V for Vendetta/ 1984 Comparison

Topics: Nineteen Eighty-Four, V for Vendetta, Totalitarianism Pages: 6 (2315 words) Published: January 6, 2013
Comparative Essay Assignment

1984 And V for Vendetta

George Washington once said, “Government is not reason; it is not eloquent; it is force. Like fire it is a dangerous servant and a fearful master.” George Orwell’s satirical novel 1984 is based on the life of Party member Winston Smith, a free thinker, and his battle to restore humanity that has been snatched from the residents of Oceani0a since the totalitarian rule of Big Brother. V for Vendetta, a satirical film directed by James McTeigue, revolves around the actions of an antihero named V and his struggles to re-establish humanity in individuals by rebelling against the government’s rule. In both satires, 1984 and V for Vendetta the concept of humanity is exaggerated in the Party’s struggles for power and ridiculed in the influence of the proles, whilst the concept of the oppressive rule of the government is criticized in the relationships between the main characters.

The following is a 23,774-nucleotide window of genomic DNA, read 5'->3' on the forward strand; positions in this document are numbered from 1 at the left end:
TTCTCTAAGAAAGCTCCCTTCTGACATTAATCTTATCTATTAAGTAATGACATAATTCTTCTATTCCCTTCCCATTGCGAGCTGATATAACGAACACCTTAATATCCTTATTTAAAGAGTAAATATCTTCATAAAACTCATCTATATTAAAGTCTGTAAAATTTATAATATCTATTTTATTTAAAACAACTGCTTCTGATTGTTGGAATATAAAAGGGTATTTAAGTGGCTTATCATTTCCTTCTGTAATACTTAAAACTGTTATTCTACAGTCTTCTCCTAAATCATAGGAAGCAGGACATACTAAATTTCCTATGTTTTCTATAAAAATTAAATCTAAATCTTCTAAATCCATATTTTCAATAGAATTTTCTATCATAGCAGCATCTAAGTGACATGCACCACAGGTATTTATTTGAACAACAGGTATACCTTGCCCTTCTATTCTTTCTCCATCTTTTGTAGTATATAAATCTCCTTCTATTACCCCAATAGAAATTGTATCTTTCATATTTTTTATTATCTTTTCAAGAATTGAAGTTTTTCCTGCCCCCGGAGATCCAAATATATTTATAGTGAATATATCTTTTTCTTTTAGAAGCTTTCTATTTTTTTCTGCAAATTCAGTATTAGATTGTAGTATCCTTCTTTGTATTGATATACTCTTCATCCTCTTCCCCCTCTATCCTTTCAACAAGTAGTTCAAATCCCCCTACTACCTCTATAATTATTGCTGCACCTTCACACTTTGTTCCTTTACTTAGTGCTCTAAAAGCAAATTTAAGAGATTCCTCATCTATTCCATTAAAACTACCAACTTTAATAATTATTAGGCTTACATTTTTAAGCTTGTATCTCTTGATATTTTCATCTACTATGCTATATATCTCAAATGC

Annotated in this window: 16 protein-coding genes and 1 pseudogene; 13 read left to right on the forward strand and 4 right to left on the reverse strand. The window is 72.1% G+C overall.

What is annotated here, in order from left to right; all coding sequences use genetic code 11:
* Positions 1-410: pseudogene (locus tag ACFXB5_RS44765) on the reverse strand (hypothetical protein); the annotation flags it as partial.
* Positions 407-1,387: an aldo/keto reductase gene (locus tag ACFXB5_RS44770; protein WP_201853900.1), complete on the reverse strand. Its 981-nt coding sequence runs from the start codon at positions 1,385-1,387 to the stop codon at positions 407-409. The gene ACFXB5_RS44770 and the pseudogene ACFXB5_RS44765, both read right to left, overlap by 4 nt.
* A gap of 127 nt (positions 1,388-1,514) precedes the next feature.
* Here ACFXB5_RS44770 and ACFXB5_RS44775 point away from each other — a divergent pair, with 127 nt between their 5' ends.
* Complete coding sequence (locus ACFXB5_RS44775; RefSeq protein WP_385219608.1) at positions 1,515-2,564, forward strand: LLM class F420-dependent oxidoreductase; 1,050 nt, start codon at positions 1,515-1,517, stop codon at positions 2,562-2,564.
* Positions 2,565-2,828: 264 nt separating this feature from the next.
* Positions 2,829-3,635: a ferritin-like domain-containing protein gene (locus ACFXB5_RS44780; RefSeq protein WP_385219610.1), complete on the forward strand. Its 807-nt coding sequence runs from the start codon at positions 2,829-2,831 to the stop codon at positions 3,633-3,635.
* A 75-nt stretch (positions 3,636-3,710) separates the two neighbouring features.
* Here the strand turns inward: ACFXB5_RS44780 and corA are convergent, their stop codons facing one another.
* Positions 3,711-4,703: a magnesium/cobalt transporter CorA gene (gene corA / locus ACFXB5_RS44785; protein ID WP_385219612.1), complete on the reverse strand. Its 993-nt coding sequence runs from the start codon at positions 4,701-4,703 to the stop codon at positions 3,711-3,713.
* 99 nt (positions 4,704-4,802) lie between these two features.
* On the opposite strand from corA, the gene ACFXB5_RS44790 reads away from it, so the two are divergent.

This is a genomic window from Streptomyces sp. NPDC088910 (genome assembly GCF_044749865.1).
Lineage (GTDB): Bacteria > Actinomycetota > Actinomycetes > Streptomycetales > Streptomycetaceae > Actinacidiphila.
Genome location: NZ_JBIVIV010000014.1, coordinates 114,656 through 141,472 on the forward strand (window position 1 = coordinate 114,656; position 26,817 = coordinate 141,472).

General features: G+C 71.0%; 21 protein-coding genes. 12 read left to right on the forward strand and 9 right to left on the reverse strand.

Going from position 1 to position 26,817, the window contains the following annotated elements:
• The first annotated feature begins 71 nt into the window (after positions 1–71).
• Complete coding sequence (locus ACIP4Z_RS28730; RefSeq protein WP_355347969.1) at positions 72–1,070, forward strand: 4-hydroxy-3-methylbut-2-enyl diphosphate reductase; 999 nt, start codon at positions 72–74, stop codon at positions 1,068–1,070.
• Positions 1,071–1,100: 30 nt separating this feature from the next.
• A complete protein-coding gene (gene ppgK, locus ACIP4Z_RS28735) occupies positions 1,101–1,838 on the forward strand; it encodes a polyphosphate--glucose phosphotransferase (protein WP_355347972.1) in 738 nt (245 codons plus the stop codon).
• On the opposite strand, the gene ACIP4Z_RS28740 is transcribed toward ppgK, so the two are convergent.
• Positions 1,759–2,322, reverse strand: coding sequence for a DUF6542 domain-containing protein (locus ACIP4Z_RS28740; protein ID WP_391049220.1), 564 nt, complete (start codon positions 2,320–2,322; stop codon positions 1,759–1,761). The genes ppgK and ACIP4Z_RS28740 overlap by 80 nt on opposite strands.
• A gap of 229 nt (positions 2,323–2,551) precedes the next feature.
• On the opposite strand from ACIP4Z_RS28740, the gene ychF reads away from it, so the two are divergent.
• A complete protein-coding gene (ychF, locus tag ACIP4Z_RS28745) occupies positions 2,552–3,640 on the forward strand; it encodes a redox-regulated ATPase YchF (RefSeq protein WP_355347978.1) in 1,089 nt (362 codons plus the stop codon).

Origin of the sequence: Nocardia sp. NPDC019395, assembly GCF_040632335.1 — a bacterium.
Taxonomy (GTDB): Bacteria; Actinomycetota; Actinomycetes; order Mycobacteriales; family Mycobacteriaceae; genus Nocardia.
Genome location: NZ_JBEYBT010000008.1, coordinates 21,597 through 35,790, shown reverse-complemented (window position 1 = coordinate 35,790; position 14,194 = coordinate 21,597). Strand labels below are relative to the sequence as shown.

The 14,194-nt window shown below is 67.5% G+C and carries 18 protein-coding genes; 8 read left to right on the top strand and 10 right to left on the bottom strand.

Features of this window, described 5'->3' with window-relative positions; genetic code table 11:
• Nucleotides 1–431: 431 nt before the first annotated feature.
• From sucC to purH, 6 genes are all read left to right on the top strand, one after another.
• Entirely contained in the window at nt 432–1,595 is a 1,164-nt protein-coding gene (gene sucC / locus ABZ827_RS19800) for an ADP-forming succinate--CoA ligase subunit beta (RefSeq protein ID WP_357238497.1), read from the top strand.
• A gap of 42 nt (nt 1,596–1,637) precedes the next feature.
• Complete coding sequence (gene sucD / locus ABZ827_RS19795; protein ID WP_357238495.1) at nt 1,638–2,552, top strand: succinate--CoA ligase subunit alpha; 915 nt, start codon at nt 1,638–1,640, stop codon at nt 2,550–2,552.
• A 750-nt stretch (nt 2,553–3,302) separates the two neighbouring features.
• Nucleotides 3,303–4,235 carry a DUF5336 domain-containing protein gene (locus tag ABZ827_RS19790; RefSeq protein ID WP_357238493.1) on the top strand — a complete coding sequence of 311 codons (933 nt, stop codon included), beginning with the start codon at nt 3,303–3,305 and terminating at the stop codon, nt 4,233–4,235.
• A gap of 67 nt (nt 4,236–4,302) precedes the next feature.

The concept of humanity is greatly exaggerated in the power-hungry attitudes of the Party’s and the mindlessness of the citizens in both V for Vendetta and 1984. In both satires, fear is used as an instrument of power; Big Brother spreads fear through war, and the High-Chancellor does the same by constantly reminding the citizens of the mayhem that use to occur when he did not have power. In 1984, the Party is not concerned about the well-being of its citizens or resources but just wants to exercise total power over their minds. O’Brien says “We are not interested in the good of others… only power, pure power, (78 Orwell).” The main goal of the Party is to snatch the individuality in citizens by making them powerless and mindless drones by having them accept whatever the Party preaches. It does this by forcing humanity into submission on a daily basis by having them live in a state of constant paranoia. This is done by closely monitoring the actions of every citizen residing in Oceania by cameras on the street and telescreens in their homes; they make sure that every individual does not commit any crimes whether those are of thought or action. Failure to do so means that the Thought Police intervenes and vaporizes the individual committing the crime and erases them from their existence. Therefore the Party forces humanity to submit to them by using fear and paranoia. Thus, there is a very little chance that the individual thought which is a significant aspect of humanity can actually survive because every resident is expected to be fully committed to the Party’s every word. The Party’s exaggerated power hungry mindset is signified in the members of the Inner Party who religiously adhere to the ideologies of the government, which makes them lack humanity and make the Party’s power everlasting. Too much power like this leads to corruption (greed), domination and a totalitarian style of government that steals the individualism of populations. However, Norsefire’s(the Party in V for Vendetta) rule in V for Vendetta is not as uniform as in 1984, as there is tension and disagreements within the circle which inadvertently represents a small portion of humanity within the leaders. Adam Sutler says “What we need right now is a clear message to the people of this country. This message must be read in every newspaper, heard on every radio, seen on every television... I want *everyone* to *remember*, why they *need* us!” He is trying to brainwash the citizens of London by sending out a false message through the media and wants to reaffirm the fact that he is still very much in charge despite the rebellion from V, which had caused the population to question Norsefire’s rule. Since the arrival of V the population of London has started to lose their faith in Norsefire, and to regain it Sutler sends lies through the media to ensure that everything is still running smooth and that he still very much in charge. This form of rule is an exaggeration of how the government takes advantage of society by...
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